Painter Janet Gorzegno's new works in gouache on paper that invent for contemplation glimpses of the human—her recurring motif is the human head, which appears as a symbol of human consciousness.
Gorzegno's intimately sized paintings discover their form from within; they concentrate the eye on serene faces that appear wrapped in stillness as if attending a shift in consciousness that has not yet happened, but is about to occur. Each of these intense yet compassionate countenances invokes its own in-between or liminal state of being. The heads seem paused, as if between actions or thoughts, as if waiting for something to happen. Their liminality seems related to their stillness—neither here nor there, timeless and eternal.
While Gorzegno’s heads, mostly profiles, are created entirely from imagination, they seem to possess distinct personalities and missions that invite reflection on themes of awareness, death, and transformation.
These paintings—some reminiscent of the sacred art of icon painting, others evocative of early portraits, some appearing as emissaries from imagination’s keep—are based on no particular canon of creation, but many of them explore limits of the icon. They test the visual tension between abstraction—with its vivid geometries and colors—and naturalistic portrayal. But if they test the boundaries of form, they also distill and concentrate aspects of human existence.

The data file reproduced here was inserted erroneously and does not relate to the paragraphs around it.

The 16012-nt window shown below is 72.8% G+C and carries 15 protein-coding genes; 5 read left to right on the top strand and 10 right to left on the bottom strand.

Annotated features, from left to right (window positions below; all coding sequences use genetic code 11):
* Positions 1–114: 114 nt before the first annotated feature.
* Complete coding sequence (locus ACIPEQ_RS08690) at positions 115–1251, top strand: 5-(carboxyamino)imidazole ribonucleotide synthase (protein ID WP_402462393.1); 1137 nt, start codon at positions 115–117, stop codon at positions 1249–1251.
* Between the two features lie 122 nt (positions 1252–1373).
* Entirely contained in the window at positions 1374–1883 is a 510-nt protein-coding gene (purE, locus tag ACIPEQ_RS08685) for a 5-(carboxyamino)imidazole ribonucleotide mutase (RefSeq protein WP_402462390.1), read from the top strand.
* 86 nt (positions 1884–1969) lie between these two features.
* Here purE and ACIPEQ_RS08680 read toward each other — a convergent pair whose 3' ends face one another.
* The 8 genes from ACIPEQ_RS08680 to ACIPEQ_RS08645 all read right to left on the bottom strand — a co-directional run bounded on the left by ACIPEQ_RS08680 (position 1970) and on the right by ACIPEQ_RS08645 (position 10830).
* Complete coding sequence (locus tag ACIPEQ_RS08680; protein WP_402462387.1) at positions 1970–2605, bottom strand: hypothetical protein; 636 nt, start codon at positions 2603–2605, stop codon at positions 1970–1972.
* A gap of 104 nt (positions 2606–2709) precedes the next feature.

Janet Gorzegno studied painting at the New York Studio School and received her MFA in painting from Yale University. Her abiding interest in sacred art forms has led her to engage in hands-on study of icon writing and Thangka painting with Master practitioners. Her work has been exhibited widely in numerous juried and invitational shows. She currently lives in Hattiesburg, Mississippi, where she teaches drawing and painting as a Professor of Art for The University of Southern Mississippi.